I’d second the recommendation for Possession, but for the book over the movie.  The book is remarkable – it takes place in the present and in the 1800s; some of it is straight narrative, some of it is journal-writing; there are a number of poems “written” by the characters that actually read like Victorian poetry; etc.  There are all different voices and styles of writing that really do reflect the character speaking/writing.  I think it’s by far the best thing Byatt’s ever written.

  12. 12
    Jan Oda says:

    Hey Gals!!
    THANKS heaps for the help! It seems to be Insects and Angels indeed, and I’m really glad you guys found it so fast. I’m also really glad it was indeed based on a book, so now I can hunt it down once I return from my holiday (Italian Icecream for everybody to celebrate!).

    I loved Possession, the book more than the film, though I’ve always been a Jennifer Ehle fan (who played Catelyn in the HBO Games of Thrones pilot episode, though she got swapped for someone else for the series now I think—EEP everything is connected!!).
    Yups I’m also an incredible George Martin fan, and I’m totally hyped that it’s becoming a series.

    I’m not a big fan of incest though, but it can be played well for evil characters I think. In general it’s just disturbing.

    I think the story stuck with me because it was mainly told from the perspective of the hero, which doesn’t often happen in Romance it seems. (Though technically, this probably isn’t 100% a romance story).
    Anyone have any other recommendations for hero POV books?

    Thanks again for finding it so fast! You guys are amazing!

  13. 13
    cead says:

    Genetically, wouldn’t it make more sense if the children and the evil brother were dark-haired, and the sister/wife and the hero were blondes?

  14. 14

    Damn, the Bitchery is smart…and FAST! So much for my one chance at nailing a HaBO. If the Bitchery could all fit into the back of the Mystery Machine, we’d definitely qualify as meddling kids.

  15. 15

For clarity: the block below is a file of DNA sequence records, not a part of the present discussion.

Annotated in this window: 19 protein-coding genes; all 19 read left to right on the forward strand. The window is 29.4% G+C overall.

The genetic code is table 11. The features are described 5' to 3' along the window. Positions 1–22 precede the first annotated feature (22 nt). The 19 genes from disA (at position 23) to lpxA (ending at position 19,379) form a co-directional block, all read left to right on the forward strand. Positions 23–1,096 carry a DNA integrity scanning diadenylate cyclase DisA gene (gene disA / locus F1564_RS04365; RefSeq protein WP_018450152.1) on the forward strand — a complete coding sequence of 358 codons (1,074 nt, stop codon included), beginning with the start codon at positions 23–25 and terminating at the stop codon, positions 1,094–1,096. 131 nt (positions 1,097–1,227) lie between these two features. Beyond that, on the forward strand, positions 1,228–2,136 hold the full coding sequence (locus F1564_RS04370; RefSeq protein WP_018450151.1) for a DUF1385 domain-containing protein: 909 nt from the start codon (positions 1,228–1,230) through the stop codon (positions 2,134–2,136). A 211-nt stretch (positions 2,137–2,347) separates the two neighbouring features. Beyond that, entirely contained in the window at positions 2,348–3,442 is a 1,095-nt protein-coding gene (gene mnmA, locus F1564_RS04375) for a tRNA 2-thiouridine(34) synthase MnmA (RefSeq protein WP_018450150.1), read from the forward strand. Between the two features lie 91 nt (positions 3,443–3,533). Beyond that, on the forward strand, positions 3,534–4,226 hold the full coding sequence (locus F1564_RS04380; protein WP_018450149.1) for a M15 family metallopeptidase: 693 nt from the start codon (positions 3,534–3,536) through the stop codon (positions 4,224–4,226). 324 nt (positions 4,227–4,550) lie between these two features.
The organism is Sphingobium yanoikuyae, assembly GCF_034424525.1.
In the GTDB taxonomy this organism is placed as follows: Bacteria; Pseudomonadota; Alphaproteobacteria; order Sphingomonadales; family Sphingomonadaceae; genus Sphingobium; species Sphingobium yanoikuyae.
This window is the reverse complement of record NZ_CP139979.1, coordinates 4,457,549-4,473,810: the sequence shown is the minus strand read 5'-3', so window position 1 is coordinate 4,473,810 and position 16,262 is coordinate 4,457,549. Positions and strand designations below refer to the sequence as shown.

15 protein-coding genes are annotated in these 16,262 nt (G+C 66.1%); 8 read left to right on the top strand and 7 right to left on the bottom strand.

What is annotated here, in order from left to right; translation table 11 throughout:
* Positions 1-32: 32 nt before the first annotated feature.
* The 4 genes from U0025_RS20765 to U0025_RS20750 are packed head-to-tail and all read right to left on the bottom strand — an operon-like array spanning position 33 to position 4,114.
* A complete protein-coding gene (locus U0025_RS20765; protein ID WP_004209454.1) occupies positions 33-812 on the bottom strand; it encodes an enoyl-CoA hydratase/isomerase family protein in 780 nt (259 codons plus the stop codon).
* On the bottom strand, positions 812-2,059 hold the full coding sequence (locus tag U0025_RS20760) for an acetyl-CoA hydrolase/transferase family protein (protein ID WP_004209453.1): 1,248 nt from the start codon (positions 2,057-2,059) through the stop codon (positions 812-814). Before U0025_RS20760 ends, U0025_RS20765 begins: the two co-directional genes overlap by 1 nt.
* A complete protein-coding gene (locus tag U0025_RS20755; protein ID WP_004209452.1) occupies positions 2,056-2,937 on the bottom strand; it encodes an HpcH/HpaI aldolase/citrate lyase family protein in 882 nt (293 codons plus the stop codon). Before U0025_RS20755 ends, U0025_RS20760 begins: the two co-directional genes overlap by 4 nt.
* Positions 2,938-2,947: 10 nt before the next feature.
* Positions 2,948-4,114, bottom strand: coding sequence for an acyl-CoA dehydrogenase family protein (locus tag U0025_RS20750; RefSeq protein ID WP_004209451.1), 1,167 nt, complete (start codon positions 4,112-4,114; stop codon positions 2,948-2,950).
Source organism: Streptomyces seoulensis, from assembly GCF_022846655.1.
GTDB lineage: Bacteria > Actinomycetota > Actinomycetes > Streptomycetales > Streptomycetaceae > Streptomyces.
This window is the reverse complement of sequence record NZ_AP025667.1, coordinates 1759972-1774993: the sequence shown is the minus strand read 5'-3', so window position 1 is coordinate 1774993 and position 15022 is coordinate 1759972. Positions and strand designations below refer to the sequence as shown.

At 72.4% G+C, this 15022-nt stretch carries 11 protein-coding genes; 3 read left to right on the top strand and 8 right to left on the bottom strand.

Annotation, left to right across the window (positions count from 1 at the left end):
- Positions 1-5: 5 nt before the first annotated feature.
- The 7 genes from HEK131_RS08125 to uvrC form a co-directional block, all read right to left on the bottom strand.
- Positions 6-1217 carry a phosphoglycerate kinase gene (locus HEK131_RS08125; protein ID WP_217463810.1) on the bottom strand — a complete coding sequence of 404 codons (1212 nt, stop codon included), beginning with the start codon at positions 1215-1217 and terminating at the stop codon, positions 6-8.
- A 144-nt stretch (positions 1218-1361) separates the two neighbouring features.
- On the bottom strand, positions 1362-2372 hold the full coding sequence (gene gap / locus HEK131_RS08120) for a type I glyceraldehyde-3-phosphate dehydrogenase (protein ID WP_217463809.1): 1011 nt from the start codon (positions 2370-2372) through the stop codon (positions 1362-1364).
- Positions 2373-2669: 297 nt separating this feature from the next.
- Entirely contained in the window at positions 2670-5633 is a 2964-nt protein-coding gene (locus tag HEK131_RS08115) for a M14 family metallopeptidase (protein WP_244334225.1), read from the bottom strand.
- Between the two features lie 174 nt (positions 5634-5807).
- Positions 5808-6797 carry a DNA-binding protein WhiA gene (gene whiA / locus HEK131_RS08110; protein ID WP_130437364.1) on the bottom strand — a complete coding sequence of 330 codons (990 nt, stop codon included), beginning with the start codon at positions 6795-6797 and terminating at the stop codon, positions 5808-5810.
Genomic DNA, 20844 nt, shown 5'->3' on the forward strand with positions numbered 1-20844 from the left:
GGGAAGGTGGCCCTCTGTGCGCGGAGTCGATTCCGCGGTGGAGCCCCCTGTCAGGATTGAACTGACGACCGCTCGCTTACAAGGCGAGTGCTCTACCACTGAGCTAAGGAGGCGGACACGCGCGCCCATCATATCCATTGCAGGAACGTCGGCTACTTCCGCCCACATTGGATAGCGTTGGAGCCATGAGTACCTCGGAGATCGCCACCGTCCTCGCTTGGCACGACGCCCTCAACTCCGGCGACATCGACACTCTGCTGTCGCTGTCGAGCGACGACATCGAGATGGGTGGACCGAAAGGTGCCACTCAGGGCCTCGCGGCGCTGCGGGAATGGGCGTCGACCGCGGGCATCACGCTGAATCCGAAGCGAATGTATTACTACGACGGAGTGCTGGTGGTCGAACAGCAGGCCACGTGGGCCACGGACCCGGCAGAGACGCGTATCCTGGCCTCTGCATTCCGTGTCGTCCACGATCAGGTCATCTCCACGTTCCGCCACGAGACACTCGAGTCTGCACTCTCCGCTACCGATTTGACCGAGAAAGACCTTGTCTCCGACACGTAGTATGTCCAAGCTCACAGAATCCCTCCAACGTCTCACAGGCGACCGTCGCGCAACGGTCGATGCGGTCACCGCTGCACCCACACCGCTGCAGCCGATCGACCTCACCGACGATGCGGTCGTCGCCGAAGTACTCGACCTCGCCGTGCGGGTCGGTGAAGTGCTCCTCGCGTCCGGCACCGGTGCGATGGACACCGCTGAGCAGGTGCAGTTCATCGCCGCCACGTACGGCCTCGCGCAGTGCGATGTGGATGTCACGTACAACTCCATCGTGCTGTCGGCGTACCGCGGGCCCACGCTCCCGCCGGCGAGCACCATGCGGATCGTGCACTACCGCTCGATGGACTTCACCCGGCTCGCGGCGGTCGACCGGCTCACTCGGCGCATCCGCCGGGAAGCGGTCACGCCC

JamiSings says:

    @Cakes – Probably because many people say that Lucrezia Borgia was a blonde (at least in everything I’ve ever read where she’s mentioned she has blonde hair) – and she and her brother were accused of incest.

    http://en.wikipedia.org/wiki/Borgia

    http://en.wikipedia.org/wiki/Lucrezia_Borgia

  16. 16

    Sounds like something Beatrice Small would have written.  There was always some sort of incestuous/forced sex/deception theme goin on in her books..

  17. 17
    Amanda in Baltimore says:

    It’s a wonderful movie. The cousin/poor relation is played by the beautiful Kristen Scott Thomas, who spends most of the film looking plain and somewhat haggard. It is only when she declares her love and gets ready to break out of the prison of propriety she’s been living in that you see that she’s lovely.

    The movie is so worth watching for the details. Notice that all the serving maids are young and tiny. Apparently servants back then were often “undergrown” due to lack of proper nutrition and sunlight.

    The costumes of the women all make them look like fantastical insects and moths. When Patsy Kensit is pregnant she looks like a big fat white Queen Ant, whose only job is to breed.

  18. 18
    Spider says:

    Angels and Insects, and it’s a favorite of mine.  Very cerebral and visual.

  19. 19
    peggy h says:

    I’m a little embarassed to admit that watching this movie all those years ago was what introduced me to the writing of the wonderful A. S. Byatt, since I sought out the book after I watched the movie (actually this was a novella—this story was the “Insects” part of the two-novella Angels and Insects, if I remember correctly.)  But I agree that Possession is an even better book. 

    In terms of capturing the written word on screen, I think A&I was a greater success, mostly because so much of the beauty and enchantment of Possession was in the prose which couldn’t quite come through in the movie (at least IMHO).

  20. 20
    Sycorax says:

    I’ve read the book – had no idea it was a movie. I might hunt it down, disturbing incest notwithstanding.

    I have stayed away from Possession, the movie, because I can’t believe it could possibly do justice to the book, and I hated Paltrow’s attempt at an English accent in Emma . She sounded like she was talking through her nose.

    I read one and a half books of the George R. R. Martin series and couldn’t take any more, which was annoying, as I’d bonded to some of the characters.

  21. 21
    Deb says: